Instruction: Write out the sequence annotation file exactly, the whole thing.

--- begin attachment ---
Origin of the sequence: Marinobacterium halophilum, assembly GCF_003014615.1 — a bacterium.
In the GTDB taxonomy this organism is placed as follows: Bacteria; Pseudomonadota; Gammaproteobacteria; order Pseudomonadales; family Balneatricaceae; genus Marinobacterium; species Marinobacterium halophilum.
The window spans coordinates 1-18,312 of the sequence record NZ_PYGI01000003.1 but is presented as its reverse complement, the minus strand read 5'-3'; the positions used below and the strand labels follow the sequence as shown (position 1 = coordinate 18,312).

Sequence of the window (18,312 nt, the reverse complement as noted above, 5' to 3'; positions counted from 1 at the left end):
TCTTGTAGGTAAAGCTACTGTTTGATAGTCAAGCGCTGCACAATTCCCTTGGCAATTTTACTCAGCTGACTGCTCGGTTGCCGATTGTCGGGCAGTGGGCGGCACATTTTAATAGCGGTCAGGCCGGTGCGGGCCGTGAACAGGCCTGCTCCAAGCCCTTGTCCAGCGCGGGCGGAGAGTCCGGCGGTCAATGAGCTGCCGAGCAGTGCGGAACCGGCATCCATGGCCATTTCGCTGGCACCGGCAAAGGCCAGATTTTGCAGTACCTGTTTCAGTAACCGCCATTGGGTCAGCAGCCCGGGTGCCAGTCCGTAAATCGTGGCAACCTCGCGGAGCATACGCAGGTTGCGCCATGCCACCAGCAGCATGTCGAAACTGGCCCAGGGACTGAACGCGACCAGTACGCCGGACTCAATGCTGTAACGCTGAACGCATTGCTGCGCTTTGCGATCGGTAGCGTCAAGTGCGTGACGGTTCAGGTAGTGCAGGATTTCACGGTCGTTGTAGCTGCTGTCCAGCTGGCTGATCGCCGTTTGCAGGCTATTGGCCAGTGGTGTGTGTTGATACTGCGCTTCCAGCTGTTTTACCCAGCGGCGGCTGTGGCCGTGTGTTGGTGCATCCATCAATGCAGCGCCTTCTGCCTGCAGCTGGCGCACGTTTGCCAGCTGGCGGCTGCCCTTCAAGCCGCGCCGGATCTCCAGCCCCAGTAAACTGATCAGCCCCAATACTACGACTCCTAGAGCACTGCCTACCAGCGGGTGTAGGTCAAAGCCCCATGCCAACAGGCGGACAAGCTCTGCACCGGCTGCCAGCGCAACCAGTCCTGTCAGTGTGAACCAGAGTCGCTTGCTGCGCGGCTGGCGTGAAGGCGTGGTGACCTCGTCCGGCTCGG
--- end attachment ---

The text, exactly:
Origin of the sequence: Marinobacterium halophilum, assembly GCF_003014615.1 — a bacterium.
In the GTDB taxonomy this organism is placed as follows: Bacteria; Pseudomonadota; Gammaproteobacteria; order Pseudomonadales; family Balneatricaceae; genus Marinobacterium; species Marinobacterium halophilum.
The window spans coordinates 1-18,312 of the sequence record NZ_PYGI01000003.1 but is presented as its reverse complement, the minus strand read 5'-3'; the positions used below and the strand labels follow the sequence as shown (position 1 = coordinate 18,312).

Sequence of the window (18,312 nt, the reverse complement as noted above, 5' to 3'; positions counted from 1 at the left end):
TCTTGTAGGTAAAGCTACTGTTTGATAGTCAAGCGCTGCACAATTCCCTTGGCAATTTTACTCAGCTGACTGCTCGGTTGCCGATTGTCGGGCAGTGGGCGGCACATTTTAATAGCGGTCAGGCCGGTGCGGGCCGTGAACAGGCCTGCTCCAAGCCCTTGTCCAGCGCGGGCGGAGAGTCCGGCGGTCAATGAGCTGCCGAGCAGTGCGGAACCGGCATCCATGGCCATTTCGCTGGCACCGGCAAAGGCCAGATTTTGCAGTACCTGTTTCAGTAACCGCCATTGGGTCAGCAGCCCGGGTGCCAGTCCGTAAATCGTGGCAACCTCGCGGAGCATACGCAGGTTGCGCCATGCCACCAGCAGCATGTCGAAACTGGCCCAGGGACTGAACGCGACCAGTACGCCGGACTCAATGCTGTAACGCTGAACGCATTGCTGCGCTTTGCGATCGGTAGCGTCAAGTGCGTGACGGTTCAGGTAGTGCAGGATTTCACGGTCGTTGTAGCTGCTGTCCAGCTGGCTGATCGCCGTTTGCAGGCTATTGGCCAGTGGTGTGTGTTGATACTGCGCTTCCAGCTGTTTTACCCAGCGGCGGCTGTGGCCGTGTGTTGGTGCATCCATCAATGCAGCGCCTTCTGCCTGCAGCTGGCGCACGTTTGCCAGCTGGCGGCTGCCCTTCAAGCCGCGCCGGATCTCCAGCCCCAGTAAACTGATCAGCCCCAATACTACGACTCCTAGAGCACTGCCTACCAGCGGGTGTAGGTCAAAGCCCCATGCCAACAGGCGGACAAGCTCTGCACCGGCTGCCAGCGCAACCAGTCCTGTCAGTGTGAACCAGAGTCGCTTGCTGCGCGGCTGGCGTGAAGGCGTGGTGACCTCGTCCGGCTCGG